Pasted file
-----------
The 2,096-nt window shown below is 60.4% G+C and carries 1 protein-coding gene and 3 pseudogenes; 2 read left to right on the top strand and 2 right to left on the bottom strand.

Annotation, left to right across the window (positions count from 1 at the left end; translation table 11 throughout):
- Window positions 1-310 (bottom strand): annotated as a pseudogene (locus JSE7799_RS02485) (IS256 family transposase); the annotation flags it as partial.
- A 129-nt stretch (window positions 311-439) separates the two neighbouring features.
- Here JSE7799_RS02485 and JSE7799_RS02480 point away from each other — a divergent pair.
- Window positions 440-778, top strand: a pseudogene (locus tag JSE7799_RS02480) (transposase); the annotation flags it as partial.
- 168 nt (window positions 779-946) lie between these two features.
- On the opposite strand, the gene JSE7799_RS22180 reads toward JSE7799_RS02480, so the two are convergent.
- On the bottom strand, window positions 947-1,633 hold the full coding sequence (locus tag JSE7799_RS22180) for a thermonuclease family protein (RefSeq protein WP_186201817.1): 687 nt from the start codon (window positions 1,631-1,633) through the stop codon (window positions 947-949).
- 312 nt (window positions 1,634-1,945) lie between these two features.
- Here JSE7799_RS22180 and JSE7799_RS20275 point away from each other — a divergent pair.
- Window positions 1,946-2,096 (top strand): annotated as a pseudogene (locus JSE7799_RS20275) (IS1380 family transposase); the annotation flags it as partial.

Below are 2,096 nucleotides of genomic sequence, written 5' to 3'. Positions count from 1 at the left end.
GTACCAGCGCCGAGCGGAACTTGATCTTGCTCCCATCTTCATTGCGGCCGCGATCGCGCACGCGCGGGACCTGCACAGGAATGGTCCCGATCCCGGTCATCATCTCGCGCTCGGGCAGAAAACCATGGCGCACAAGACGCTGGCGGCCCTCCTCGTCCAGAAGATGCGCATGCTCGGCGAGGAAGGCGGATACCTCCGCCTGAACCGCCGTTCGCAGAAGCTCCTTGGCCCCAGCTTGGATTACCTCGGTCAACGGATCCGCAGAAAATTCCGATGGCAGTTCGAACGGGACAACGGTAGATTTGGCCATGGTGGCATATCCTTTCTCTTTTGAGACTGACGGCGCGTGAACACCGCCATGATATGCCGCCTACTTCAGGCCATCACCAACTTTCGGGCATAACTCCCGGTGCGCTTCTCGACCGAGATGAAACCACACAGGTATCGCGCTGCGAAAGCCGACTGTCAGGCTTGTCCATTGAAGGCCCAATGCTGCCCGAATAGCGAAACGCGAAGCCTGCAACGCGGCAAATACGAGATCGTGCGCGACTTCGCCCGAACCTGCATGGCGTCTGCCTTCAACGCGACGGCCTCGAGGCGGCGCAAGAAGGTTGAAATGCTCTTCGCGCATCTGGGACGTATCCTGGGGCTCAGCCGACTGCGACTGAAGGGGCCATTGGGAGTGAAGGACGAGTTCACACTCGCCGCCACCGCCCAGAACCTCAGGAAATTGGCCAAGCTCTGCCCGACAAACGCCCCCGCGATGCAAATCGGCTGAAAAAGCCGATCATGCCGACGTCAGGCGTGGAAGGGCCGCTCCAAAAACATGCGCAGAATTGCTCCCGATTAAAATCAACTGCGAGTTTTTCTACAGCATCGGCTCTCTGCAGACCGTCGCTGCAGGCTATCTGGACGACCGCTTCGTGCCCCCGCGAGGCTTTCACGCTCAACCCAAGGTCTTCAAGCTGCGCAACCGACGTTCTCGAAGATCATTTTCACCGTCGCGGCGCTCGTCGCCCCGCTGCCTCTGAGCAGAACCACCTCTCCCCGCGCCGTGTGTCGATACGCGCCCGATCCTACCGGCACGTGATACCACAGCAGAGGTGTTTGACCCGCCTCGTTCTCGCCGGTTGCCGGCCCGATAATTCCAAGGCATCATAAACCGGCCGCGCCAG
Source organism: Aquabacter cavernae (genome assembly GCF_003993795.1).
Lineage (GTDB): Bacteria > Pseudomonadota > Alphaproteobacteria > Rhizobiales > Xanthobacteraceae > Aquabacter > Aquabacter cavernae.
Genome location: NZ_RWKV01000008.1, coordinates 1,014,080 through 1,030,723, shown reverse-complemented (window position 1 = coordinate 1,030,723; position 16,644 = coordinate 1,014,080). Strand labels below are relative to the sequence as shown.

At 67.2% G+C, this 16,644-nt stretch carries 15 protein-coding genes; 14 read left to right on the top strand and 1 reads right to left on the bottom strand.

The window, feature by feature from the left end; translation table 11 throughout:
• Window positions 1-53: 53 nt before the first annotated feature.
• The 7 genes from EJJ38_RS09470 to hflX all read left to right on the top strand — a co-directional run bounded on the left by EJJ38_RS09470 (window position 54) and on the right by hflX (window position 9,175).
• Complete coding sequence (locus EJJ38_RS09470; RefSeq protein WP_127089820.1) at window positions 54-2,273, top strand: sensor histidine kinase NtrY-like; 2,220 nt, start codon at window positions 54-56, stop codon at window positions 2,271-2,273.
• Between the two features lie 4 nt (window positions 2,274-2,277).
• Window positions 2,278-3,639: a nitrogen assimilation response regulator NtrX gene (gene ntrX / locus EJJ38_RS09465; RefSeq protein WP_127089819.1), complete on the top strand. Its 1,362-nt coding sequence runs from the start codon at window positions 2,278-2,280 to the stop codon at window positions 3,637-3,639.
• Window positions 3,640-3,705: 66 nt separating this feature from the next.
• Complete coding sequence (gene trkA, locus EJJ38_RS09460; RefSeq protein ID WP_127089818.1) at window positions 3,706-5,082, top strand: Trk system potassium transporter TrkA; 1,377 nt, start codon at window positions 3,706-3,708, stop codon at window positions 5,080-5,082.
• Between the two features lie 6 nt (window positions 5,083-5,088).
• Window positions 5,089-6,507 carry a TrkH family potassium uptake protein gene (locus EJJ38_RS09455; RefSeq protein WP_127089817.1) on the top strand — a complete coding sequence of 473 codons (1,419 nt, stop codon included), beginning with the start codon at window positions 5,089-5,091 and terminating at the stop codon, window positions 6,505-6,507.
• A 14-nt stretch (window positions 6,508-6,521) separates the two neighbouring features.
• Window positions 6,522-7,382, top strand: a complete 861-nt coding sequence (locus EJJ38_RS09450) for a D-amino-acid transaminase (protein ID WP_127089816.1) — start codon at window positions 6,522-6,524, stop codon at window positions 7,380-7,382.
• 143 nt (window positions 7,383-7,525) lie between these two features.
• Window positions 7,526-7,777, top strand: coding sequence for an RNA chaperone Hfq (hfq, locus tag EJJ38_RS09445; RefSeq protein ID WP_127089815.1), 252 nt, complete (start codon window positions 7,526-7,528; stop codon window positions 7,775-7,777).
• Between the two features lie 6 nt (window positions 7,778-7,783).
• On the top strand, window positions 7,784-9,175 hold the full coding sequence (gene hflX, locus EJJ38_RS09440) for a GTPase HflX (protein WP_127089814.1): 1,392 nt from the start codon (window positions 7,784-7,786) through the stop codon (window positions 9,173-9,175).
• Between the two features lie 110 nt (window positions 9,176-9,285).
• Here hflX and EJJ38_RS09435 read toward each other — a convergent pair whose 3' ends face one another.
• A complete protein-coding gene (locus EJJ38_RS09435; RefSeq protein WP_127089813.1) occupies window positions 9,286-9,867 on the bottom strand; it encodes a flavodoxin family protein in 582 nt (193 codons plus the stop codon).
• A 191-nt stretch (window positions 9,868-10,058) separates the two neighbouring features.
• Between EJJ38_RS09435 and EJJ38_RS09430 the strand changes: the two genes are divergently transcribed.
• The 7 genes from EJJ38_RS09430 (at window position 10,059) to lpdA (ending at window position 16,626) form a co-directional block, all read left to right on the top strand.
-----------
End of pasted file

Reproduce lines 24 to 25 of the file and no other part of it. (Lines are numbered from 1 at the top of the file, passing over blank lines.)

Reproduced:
• Window positions 2,278-3,639: a nitrogen assimilation response regulator NtrX gene (gene ntrX / locus EJJ38_RS09465; RefSeq protein WP_127089819.1), complete on the top strand. Its 1,362-nt coding sequence runs from the start codon at window positions 2,278-2,280 to the stop codon at window positions 3,637-3,639.
• Window positions 3,640-3,705: 66 nt separating this feature from the next.